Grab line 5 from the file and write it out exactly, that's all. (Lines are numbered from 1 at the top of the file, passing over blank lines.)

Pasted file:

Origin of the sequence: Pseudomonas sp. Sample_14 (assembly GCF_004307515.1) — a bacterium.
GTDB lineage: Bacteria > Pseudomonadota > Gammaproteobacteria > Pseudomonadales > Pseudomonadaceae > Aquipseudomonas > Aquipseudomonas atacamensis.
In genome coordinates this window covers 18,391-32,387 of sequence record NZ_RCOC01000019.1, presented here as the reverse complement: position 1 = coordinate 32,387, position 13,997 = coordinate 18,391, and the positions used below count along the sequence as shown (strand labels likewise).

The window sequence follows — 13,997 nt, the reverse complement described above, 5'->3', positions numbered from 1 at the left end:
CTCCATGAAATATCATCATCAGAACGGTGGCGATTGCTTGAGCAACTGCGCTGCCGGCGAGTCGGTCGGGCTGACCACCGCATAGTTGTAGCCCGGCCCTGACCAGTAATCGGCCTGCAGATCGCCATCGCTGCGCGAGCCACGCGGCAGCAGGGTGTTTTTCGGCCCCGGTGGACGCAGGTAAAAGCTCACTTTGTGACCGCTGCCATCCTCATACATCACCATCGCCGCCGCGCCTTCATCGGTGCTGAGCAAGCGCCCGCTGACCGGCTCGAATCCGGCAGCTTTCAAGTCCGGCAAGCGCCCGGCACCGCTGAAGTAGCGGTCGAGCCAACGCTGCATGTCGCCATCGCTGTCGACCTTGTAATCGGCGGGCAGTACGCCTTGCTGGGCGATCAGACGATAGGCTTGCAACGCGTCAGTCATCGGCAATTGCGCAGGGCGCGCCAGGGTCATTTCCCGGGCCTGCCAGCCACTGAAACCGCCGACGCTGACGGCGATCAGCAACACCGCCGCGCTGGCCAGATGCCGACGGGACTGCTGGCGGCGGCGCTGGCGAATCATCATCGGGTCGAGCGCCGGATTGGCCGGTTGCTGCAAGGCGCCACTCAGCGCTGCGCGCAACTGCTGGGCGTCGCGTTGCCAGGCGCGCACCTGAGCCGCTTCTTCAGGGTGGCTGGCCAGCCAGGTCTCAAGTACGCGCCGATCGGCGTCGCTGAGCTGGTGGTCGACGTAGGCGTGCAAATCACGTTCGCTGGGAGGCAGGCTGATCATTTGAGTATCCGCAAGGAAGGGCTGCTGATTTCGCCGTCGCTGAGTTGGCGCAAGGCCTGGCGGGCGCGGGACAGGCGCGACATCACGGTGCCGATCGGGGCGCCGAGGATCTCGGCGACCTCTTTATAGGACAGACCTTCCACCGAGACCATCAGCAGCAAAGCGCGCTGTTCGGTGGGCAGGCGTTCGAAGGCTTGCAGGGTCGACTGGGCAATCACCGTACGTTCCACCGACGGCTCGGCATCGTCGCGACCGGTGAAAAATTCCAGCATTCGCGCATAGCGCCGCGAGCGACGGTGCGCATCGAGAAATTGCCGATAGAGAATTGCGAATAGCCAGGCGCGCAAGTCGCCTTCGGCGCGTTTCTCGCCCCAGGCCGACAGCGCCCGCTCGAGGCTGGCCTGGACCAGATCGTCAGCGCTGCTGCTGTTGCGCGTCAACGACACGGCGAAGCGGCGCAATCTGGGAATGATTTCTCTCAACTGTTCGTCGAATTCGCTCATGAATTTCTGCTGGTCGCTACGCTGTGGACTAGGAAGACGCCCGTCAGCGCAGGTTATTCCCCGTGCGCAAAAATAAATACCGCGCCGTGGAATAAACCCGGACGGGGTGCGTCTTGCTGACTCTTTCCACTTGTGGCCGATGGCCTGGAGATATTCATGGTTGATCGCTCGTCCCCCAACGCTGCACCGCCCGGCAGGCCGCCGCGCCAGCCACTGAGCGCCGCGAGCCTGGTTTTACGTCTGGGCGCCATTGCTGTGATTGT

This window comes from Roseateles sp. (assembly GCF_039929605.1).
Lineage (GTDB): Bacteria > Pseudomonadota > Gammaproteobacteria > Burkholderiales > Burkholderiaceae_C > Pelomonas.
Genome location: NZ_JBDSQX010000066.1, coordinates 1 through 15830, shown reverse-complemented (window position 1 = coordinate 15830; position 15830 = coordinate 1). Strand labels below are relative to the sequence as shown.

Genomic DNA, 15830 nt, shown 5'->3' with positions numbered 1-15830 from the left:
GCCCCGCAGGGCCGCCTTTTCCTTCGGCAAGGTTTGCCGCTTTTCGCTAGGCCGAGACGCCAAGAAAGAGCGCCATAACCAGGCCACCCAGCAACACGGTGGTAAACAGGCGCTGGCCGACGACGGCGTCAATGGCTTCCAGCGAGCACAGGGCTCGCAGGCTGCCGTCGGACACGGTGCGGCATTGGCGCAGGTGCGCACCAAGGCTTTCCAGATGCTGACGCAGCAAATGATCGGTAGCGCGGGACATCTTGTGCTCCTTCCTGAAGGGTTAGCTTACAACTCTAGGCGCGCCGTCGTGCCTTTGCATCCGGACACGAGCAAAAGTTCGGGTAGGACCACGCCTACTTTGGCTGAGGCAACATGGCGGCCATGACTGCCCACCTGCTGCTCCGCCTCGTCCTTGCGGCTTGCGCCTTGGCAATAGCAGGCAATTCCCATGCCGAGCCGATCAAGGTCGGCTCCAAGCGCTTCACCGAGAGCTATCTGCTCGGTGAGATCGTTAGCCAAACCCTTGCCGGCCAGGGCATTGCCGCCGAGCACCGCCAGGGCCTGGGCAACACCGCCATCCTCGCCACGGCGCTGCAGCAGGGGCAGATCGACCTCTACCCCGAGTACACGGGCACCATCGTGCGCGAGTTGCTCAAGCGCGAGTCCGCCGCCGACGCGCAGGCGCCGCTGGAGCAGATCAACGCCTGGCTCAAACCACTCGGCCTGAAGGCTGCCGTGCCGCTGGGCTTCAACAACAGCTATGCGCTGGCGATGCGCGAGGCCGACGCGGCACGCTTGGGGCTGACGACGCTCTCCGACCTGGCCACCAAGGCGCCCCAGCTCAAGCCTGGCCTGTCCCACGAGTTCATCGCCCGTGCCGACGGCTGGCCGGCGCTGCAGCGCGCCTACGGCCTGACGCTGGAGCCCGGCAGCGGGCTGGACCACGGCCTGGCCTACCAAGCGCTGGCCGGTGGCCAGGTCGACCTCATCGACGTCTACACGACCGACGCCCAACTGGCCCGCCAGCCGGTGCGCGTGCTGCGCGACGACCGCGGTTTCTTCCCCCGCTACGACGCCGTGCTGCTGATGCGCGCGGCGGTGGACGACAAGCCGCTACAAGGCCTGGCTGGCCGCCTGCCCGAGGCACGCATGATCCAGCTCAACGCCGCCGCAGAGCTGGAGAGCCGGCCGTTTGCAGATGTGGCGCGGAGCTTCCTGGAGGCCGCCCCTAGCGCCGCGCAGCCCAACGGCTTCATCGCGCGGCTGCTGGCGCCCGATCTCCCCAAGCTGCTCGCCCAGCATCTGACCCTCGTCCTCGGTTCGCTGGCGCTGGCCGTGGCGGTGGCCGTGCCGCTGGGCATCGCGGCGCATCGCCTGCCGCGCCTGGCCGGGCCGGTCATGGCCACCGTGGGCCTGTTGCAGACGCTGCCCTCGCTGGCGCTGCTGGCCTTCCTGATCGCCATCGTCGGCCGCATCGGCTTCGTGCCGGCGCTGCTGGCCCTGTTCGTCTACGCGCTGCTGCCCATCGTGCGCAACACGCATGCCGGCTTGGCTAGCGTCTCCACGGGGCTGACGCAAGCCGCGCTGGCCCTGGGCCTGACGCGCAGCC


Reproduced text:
CTCCATGAAATATCATCATCAGAACGGTGGCGATTGCTTGAGCAACTGCGCTGCCGGCGAGTCGGTCGGGCTGACCACCGCATAGTTGTAGCCCGGCCCTGACCAGTAATCGGCCTGCAGATCGCCATCGCTGCGCGAGCCACGCGGCAGCAGGGTGTTTTTCGGCCCCGGTGGACGCAGGTAAAAGCTCACTTTGTGACCGCTGCCATCCTCATACATCACCATCGCCGCCGCGCCTTCATCGGTGCTGAGCAAGCGCCCGCTGACCGGCTCGAATCCGGCAGCTTTCAAGTCCGGCAAGCGCCCGGCACCGCTGAAGTAGCGGTCGAGCCAACGCTGCATGTCGCCATCGCTGTCGACCTTGTAATCGGCGGGCAGTACGCCTTGCTGGGCGATCAGACGATAGGCTTGCAACGCGTCAGTCATCGGCAATTGCGCAGGGCGCGCCAGGGTCATTTCCCGGGCCTGCCAGCCACTGAAACCGCCGACGCTGACGGCGATCAGCAACACCGCCGCGCTGGCCAGATGCCGACGGGACTGCTGGCGGCGGCGCTGGCGAATCATCATCGGGTCGAGCGCCGGATTGGCCGGTTGCTGCAAGGCGCCACTCAGCGCTGCGCGCAACTGCTGGGCGTCGCGTTGCCAGGCGCGCACCTGAGCCGCTTCTTCAGGGTGGCTGGCCAGCCAGGTCTCAAGTACGCGCCGATCGGCGTCGCTGAGCTGGTGGTCGACGTAGGCGTGCAAATCACGTTCGCTGGGAGGCAGGCTGATCATTTGAGTATCCGCAAGGAAGGGCTGCTGATTTCGCCGTCGCTGAGTTGGCGCAAGGCCTGGCGGGCGCGGGACAGGCGCGACATCACGGTGCCGATCGGGGCGCCGAGGATCTCGGCGACCTCTTTATAGGACAGACCTTCCACCGAGACCATCAGCAGCAAAGCGCGCTGTTCGGTGGGCAGGCGTTCGAAGGCTTGCAGGGTCGACTGGGCAATCACCGTACGTTCCACCGACGGCTCGGCATCGTCGCGACCGGTGAAAAATTCCAGCATTCGCGCATAGCGCCGCGAGCGACGGTGCGCATCGAGAAATTGCCGATAGAGAATTGCGAATAGCCAGGCGCGCAAGTCGCCTTCGGCGCGTTTCTCGCCCCAGGCCGACAGCGCCCGCTCGAGGCTGGCCTGGACCAGATCGTCAGCGCTGCTGCTGTTGCGCGTCAACGACACGGCGAAGCGGCGCAATCTGGGAATGATTTCTCTCAACTGTTCGTCGAATTCGCTCATGAATTTCTGCTGGTCGCTACGCTGTGGACTAGGAAGACGCCCGTCAGCGCAGGTTATTCCCCGTGCGCAAAAATAAATACCGCGCCGTGGAATAAACCCGGACGGGGTGCGTCTTGCTGACTCTTTCCACTTGTGGCCGATGGCCTGGAGATATTCATGGTTGATCGCTCGTCCCCCAACGCTGCACCGCCCGGCAGGCCGCCGCGCCAGCCACTGAGCGCCGCGAGCCTGGTTTTACGTCTGGGCGCCATTGCTGTGATTGT